The CPI also does not include the purchase of investments, like stocks and bonds.

The Consumer Price Index (CPI) in Practice

The CPI can be used in a variety of ways, but perhaps most prominently, in economic policy.

Usage in Economic Policy

The CPI is the most common way to measure inflation, the economic trend of rising prices over time, or deflation, the trend of falling prices. The federal government — or the Federal Reserve, more specifically — sets a target inflation rate of 2% annually, and the CPI can help the government understand whether or not its monetary policy is effective in meeting this target.

Recommended: What Is Deflation and Why Does It Matter?

The Federal Reserve’s Utilization

The Federal Reserve may look at the CPI to gauge whether or not to raise interest rates, which may cool or heat up the economy, accordingly, by increasing the cost of borrowing. As borrowing costs go up, demand for goods or services tends to fall, lowering prices, and putting downward pressure on the CPI.

Implications for Other Government Agencies

Economists also use CPI as a measure of cost of living, the amount of money you need to cover basic expenses, such as housing, food, and health care. This is important because the government may make cost-of-living adjustments to programs such as Social Security benefits. As the cost of living rises, benefit amounts may be adjusted higher to keep up with the rising costs of goods.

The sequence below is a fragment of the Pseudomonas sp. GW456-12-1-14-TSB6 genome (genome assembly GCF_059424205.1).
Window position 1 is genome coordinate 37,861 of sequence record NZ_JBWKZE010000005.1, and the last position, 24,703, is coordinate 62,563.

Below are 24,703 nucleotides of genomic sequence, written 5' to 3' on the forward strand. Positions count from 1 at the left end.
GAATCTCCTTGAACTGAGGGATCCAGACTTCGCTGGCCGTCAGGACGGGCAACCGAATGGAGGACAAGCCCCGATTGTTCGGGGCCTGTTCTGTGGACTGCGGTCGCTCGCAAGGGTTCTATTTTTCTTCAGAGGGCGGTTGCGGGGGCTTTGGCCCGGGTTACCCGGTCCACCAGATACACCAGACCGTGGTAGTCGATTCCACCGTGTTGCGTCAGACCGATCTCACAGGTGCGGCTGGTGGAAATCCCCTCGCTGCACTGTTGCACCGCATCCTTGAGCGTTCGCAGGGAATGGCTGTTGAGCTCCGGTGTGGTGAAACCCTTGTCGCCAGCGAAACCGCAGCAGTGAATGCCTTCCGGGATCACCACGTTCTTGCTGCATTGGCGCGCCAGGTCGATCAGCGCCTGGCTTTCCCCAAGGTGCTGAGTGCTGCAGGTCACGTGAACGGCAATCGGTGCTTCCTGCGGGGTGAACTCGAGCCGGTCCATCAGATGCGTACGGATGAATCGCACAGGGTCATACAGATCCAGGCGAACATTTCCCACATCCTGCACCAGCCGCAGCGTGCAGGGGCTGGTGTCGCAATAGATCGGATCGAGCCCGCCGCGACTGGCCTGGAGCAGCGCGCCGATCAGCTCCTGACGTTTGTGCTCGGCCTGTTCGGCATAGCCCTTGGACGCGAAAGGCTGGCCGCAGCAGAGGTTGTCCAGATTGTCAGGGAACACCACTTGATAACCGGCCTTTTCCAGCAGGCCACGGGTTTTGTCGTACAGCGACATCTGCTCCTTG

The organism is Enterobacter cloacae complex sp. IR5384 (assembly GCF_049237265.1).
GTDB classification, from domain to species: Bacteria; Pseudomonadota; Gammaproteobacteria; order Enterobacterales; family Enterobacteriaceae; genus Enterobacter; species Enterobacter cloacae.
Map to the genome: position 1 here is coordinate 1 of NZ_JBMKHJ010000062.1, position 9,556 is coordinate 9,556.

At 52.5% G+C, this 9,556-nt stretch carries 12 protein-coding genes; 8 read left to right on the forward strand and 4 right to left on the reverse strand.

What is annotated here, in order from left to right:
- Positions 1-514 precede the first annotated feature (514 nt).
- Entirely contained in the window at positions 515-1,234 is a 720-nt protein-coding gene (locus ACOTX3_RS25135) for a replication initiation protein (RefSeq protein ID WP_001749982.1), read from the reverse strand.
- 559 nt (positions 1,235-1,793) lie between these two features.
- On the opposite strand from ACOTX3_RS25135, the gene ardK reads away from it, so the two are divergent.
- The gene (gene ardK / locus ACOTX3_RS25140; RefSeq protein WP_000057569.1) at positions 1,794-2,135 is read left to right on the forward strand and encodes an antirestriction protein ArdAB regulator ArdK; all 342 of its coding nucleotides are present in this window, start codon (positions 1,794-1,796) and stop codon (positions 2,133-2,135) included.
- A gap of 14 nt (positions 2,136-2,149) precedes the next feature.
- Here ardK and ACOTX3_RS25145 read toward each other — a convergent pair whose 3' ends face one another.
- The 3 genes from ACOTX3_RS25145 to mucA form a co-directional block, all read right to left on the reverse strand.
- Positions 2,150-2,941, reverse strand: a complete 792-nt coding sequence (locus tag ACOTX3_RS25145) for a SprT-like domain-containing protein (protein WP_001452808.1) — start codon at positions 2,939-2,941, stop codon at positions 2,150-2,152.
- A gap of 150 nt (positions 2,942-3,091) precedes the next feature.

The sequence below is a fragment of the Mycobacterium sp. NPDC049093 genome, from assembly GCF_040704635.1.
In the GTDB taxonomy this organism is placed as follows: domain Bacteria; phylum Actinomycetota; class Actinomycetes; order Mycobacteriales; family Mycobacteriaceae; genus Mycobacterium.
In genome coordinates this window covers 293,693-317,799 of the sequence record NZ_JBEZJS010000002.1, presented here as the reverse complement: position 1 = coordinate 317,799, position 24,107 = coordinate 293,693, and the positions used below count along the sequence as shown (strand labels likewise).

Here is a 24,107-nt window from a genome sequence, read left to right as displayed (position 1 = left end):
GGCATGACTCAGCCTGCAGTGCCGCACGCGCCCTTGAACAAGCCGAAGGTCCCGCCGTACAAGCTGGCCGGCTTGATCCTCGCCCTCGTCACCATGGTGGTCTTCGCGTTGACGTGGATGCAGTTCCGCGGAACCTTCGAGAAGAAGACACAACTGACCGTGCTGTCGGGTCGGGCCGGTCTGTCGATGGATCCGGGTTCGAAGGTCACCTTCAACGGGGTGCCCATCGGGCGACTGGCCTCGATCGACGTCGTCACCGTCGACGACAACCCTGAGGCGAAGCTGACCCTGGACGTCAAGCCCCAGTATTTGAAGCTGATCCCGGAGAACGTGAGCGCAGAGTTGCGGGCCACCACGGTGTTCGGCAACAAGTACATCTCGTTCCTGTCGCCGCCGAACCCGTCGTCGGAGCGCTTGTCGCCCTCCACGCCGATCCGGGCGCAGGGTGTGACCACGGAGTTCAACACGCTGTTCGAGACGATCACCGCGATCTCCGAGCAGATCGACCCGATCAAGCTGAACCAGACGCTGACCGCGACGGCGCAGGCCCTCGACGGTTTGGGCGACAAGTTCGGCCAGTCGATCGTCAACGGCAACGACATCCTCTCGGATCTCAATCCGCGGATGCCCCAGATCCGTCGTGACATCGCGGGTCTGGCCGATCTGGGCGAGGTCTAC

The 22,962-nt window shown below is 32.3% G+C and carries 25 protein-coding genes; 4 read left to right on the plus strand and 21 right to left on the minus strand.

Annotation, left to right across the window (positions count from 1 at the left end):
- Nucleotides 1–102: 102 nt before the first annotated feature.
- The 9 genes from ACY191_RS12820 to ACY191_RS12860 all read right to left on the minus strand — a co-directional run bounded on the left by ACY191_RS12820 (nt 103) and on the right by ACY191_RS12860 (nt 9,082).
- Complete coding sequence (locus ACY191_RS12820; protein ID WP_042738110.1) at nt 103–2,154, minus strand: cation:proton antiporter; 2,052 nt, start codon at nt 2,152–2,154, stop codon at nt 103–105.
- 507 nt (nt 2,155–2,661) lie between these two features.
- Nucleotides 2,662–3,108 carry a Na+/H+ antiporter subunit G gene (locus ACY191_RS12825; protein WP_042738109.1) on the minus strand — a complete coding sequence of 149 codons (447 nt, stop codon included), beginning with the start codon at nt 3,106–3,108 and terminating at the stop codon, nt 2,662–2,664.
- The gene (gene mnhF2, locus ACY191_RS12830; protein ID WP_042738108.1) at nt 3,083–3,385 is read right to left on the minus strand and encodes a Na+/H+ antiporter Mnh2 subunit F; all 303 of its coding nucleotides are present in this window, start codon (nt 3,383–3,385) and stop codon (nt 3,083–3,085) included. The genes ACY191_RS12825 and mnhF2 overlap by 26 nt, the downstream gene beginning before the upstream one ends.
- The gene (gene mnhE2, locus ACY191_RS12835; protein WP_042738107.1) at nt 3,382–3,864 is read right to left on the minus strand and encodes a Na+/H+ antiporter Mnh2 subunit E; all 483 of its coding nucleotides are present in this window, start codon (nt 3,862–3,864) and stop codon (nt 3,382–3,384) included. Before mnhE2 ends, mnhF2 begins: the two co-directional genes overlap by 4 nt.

Employers may also look at the cost of living to help them set competitive salaries and determine when to raise wages for employees.

Recommended: Cost of Living by State

CPI’s Influence on Market Sectors

The CPI can also have an influence on market sectors, like the housing markets, financial markets, and even labor markets. As noted, a lot of it is top-down — depending on how the Federal Reserve reads the CPI and decides to change interest rates, if at all.

Raising rates can temper demand in the housing market, as a mortgage can become more expensive. It can also slow down sales for all sorts of businesses, which is reflected in earnings reports and finally, in the stock market. That can then spill into the labor market, and potentially raise unemployment as companies look to cut costs.

All told, the CPI’s influence can run deep in an economy.

CPI Versus Other Economic Indicators

The CPI is only one of many economic indicators, as mentioned. Others include unemployment, and the Producer Price Index (PPI).

CPI vs Unemployment: Understanding the Relationship

As noted, there tends to be a relationship between the CPI and unemployment rate, as the Fed targets 2% inflation, and full employment. As such, it can decide to make changes to monetary policy to try and restore balance or at least get closer to its goals.

CPI vs PPI (Producer Price Index)

The Producer Price Index or PPI measures the average change over time in the selling prices received by domestic producers of goods and services. In simpler terms, this metric measures wholesale prices for the sectors of the economy that produce goods. Like the CPI, the PPI can help analysts estimate inflation, as higher prices will show up on the wholesale level first before they get passed on to consumers at the retail level.

Analyzing and Critiquing the CPI Methodology

The CPI is a useful measure in many ways, but it does have some limitations. First, it doesn’t apply to all populations in the United States. CPI considers urban populations alone, so it is not necessarily representative of the costs for those who live outside of those areas.